Wednesday, 22 August 2018
A HENLEY pub landlord has died suddenly just months after getting married.
Rob Myles-Hooton, who ran the Old Bell in Bell Street with his wife Pamela, collapsed while on his boat Lola Belle at the Hobbs of Henley boatyard, off Wargrave Road, on Monday afternoon.
The 41-year-old had suffered a brain haemorrhage. He had previously had surgery for a condition called AVM.
Police, firefighters and paramedics were called out at about 5pm and found Mr Myles-Hooton on the boat, which was raised on blocks out of the water. He was pronounced dead at the scene.
Mr Myles-Hooton and his wife married in July, seven years after she moved to the town and started going to the pub, where he worked behind the bar, to make friends.
They took over the Brakspear pub in 2014.
Mrs Myles-Hooton, who is originally from Dundee, said: “I’ve never met anyone as thoughtful as him. I loved him so much and he loved me.
“I’ve never felt so loved by anyone and I felt it every day in the way he looked at me and everything he did. Everyone saw it. He was a truly generous person and a massive loss. He was the best person for me, I’m heartbroken.”
The last time Mrs Myles-Hooton saw her husband was on Monday afternoon.
She said: “Rob said he was going down to the boat to take pictures so we could put it up for sale. When I got to the car I saw it needed petrol so I called Rob so I could get his card as I came past. That was the last time I saw him.”
She was travelling to meet a colleague for dinner in London later in the afternoon when she first became concerned that she hadn’t heard from her husband.
Mrs Myles-Hooton said: “I got on the train at about 5pm and felt unsettled so I started ringing him but there was no answer from any of his phones.
“I rang the person I was going to see and said, ‘something’s not right with my Rob, I’m not going to make it’. I got back at about 5.40pm. Some staff were at the pub and we found a number for Hobbs. When we rang I could tell something wasn’t right, it was like they didn’t want to tell me something.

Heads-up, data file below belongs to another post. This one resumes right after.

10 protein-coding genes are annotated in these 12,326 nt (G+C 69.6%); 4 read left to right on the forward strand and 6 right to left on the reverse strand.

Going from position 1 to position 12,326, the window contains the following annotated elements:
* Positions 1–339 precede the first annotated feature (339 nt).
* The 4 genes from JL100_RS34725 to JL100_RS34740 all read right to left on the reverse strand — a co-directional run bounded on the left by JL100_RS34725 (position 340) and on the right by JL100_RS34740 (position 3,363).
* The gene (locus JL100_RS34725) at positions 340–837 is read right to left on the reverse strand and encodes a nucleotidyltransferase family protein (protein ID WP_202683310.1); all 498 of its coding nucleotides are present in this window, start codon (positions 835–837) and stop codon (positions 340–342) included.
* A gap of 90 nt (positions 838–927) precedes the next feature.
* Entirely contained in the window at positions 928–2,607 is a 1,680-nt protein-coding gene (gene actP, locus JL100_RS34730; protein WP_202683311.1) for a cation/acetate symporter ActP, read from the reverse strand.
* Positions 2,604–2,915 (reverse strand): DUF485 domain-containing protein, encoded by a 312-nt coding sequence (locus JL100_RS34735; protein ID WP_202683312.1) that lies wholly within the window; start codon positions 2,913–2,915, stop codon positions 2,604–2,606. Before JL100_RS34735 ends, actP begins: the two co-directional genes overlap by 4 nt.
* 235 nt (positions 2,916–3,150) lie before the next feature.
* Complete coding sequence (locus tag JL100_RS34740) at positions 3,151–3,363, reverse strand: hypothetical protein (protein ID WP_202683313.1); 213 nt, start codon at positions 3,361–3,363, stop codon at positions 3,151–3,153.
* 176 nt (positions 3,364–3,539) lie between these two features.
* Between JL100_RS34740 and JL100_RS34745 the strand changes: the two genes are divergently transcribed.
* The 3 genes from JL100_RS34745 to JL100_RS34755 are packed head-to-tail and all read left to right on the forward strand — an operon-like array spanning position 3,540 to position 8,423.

“Rob had arrived at the boat at around 2pm. It was a horrible day and he had tied the dogs up, which he would never have done for a long time so he obviously meant to take some photos quickly.
“They didn’t notice until 5pm that the ladder was still by the boat and found him up there. The dogs were very distressed and soaking wet.
“I went up on the boat and he was just lying there on his back. I was able to hold him, kiss him and talk to him. It was so difficult but those moments were so precious.”
Police took Mrs Myles-Hooton to break the news to her mother-in-law Ann Hooton.
She said: “People said to let the police tell Ann but something inside me said that was wrong, I should be there. I had called Ann earlier to see if she had heard from Rob and when the police took me round she knew as soon as she opened the door.”
Mrs Myles-Hooton took the couple’s Chinese crested dogs, Lucy and Sassy, to visit the body at Wexham Park Hospital in Slough on Tuesday.
She said: “I’m glad we did it. They let the dogs in and they got to sniff him and see him one last time. He loved the dogs, they were a big part of his life. He would always give little presents from the dogs at Christmas.
“He was the kindest and most thoughtful person. If anyone was in need he would want to help, even if he couldn’t do much.”
She recalled one occasion when they noticed a small battery-operated toy in the window of a house while out walking the dogs. The toy, which was a small cat with a moving arm, had stopped working, so later Rob dropped two batteries and a note through the letterbox.
Mrs Myles-Hooton said: “He put the batteries in the envelope and said they were left over if the owner would like them. He did it in such a way that they wouldn’t think it was charity.
“He was very sensitive and aware of other people and their feelings. He would often go shopping before opening the pub and leave me presents on the stairs, like some new vegan chocolate he had found.
“It was something casual and not big but he would think of me and leave a little treat or a cup of coffee for me. That was the sort of person he was.